With the Nationals, Parra rarely plays, but his impact extends beyond the field. Players credit Parra for starting the team’s dancing parties in the dugout after the Nationals blast a home run.

“He’s brought that energy and flare,” closer Sean Doolittle said.

Dancing, on its own, doesn’t help a club win games. Doolittle, though, said the Nationals are now loose and confident — even when they’ve surrendered leads late. So far, the Nationals have 20 comeback victories this year. They also have five walk-off wins.

“We don’t quit,” Martinez said. “We don’t quit. Adversity builds character. Guys are playing with their heart.”

May 17: A healthy Trea Turner

Hours before the Nationals earned the first of their 28 upcoming victories, Rizzo stood near the home dugout and declared that it was too early to “pull the plug” on the season. His team was coming off a horrendous four-game sweep against New York Mets, but Rizzo didn’t commit to making drastic changes.

He wasn’t going to give up on Martinez, nor look to deal away the team’s best players months ahead of the league’s trade deadline.

“We’re a big-league club, we’ve got a talented big league roster, and we’ve got to play better baseball,” Rizzo said. “That’s it.”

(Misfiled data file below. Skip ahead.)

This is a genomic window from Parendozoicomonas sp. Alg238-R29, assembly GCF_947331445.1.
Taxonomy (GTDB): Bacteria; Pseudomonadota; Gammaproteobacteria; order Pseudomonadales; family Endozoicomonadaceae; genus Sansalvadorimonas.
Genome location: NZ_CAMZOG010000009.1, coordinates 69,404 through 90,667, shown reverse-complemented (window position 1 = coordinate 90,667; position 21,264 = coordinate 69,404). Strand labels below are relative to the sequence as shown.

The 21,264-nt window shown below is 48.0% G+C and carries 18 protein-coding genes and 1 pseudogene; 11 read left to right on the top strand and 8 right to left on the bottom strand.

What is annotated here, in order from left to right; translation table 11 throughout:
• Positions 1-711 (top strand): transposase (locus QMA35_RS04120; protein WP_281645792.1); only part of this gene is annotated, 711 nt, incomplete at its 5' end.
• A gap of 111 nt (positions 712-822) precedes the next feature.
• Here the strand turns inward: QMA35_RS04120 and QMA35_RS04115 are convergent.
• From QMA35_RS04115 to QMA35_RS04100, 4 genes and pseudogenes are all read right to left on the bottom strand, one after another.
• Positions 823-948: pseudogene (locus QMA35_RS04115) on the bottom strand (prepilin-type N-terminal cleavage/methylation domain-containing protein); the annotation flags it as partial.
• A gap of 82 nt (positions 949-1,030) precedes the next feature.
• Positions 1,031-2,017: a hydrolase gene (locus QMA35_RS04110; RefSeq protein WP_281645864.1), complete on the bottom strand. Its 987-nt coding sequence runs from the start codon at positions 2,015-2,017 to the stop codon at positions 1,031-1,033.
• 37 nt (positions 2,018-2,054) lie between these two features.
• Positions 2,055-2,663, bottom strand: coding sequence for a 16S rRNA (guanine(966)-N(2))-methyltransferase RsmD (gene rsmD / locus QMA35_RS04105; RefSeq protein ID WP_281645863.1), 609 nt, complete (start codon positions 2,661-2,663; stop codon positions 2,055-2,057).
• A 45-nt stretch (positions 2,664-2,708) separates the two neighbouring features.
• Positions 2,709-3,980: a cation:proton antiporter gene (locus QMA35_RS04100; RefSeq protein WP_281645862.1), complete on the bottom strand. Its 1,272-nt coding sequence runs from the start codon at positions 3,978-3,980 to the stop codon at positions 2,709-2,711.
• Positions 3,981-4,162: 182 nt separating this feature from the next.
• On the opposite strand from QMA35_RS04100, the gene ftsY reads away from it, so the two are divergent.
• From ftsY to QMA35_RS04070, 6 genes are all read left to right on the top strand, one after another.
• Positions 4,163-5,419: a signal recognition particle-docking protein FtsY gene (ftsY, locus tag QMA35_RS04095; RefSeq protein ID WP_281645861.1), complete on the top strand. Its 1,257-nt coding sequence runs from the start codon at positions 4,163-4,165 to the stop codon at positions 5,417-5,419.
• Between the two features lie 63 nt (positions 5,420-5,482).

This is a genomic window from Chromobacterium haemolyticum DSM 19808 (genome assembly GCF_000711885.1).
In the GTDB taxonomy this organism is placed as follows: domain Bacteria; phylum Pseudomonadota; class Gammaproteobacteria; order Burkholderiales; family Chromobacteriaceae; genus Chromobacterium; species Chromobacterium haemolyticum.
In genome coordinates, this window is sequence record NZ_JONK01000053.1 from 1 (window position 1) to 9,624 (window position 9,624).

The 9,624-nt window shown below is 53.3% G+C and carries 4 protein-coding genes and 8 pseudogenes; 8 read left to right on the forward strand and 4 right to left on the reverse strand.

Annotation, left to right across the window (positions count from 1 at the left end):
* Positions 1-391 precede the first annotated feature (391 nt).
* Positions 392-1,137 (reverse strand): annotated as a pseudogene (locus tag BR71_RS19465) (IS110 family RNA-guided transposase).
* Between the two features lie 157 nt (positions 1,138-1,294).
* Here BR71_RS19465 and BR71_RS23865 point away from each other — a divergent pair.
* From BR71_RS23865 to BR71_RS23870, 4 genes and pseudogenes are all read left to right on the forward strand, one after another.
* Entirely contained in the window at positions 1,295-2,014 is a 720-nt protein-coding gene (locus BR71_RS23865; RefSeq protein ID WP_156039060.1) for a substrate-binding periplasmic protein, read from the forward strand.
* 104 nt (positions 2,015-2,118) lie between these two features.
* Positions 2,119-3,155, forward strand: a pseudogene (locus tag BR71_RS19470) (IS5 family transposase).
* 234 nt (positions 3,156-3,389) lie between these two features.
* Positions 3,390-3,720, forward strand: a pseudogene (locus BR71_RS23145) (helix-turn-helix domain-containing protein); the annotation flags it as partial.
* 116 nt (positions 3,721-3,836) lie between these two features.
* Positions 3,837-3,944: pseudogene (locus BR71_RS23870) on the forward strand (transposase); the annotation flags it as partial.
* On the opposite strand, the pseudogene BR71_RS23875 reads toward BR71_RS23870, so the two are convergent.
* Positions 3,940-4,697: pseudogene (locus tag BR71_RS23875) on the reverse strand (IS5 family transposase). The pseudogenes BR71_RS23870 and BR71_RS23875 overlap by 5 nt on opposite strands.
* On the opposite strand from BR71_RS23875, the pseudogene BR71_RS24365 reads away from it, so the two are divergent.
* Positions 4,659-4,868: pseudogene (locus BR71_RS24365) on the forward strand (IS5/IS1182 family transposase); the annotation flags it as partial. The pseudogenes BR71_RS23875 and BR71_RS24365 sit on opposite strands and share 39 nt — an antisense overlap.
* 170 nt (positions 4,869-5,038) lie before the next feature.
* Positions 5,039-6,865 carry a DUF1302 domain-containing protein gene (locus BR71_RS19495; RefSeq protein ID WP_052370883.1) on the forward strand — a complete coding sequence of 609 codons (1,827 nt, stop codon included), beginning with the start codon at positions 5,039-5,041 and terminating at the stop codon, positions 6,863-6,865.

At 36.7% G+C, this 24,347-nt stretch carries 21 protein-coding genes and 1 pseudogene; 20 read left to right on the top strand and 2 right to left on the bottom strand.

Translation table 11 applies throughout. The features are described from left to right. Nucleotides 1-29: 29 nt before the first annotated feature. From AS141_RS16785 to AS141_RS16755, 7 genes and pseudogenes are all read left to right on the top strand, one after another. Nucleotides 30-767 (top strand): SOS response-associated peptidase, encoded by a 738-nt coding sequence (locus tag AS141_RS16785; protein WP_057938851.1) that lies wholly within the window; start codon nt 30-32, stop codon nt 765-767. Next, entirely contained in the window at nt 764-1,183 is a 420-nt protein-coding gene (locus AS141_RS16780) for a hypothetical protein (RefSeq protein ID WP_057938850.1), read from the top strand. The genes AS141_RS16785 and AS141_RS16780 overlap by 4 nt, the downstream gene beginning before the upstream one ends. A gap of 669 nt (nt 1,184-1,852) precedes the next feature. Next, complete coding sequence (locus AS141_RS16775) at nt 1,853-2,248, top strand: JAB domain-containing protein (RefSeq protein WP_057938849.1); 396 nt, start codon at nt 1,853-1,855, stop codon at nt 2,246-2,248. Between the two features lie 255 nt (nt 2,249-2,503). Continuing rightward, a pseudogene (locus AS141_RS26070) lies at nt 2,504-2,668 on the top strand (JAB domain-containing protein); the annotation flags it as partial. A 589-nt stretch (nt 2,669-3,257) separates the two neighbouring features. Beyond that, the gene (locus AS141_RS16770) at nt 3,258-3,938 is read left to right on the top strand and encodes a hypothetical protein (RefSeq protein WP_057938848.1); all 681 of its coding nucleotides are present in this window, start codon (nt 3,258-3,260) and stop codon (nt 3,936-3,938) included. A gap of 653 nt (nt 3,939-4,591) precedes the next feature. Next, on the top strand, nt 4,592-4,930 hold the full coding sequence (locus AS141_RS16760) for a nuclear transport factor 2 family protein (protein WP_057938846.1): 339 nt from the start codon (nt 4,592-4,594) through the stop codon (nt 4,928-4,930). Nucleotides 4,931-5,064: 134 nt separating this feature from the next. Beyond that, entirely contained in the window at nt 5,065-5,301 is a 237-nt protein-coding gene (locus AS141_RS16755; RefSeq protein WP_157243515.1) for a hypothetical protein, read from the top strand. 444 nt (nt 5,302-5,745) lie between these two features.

Rizzo didn’t use it as an excuse, but back then, the Nationals were just getting healthy. The week before, shortstop Trea Turner was activated off the Injured List after he missed 38 games with a broken index finger. On May 11, Juan Soto returned from back spasms off the IL. And days before that, third baseman Anthony Rendon had finally been activated following a two-and-a-half week absence with an elbow contusion.

The Nationals have stayed relatively healthy since, and their offense has thrived. Washington has a home run in 21 straight games — a franchise record. And since May 24, the Nationals rank eighth in batting average (.259), fifth in on-base percentage (.344) and seventh in slugging percentage (.479).

Washington has also scored the ninth-most runs during its surge.

“Everybody all the way up and down the lineup they’ve been really contributing,” Doolittle said. “It’s a really cool feeling in the back half of games now. Feels like there is something that we’re just going to find a way. We’re just going to find a way to win. It’s been really fun.”

When Washington returns from the All-Star break on Friday, it will gear up for a rare playoff race.

Over the past seven seasons, the Nationals have won the NL East by an average of more than 12 games on four separate occasions, including 20 in 2017. But this year, the division is competitive — with the first-place Atlanta Braves (54-37) five games ahead of Washington. Division games will be especially important, starting with an upcoming three-game series against the Phillies (47-43).

The Nationals, though, appear eager for the challenge.

“A lot of exciting baseball games,” Strasburg said when asked what he expects of the second half. “We’re playing good baseball right now and we’re just going to continue to do that into the break. The second half begins, and then it gets interesting.”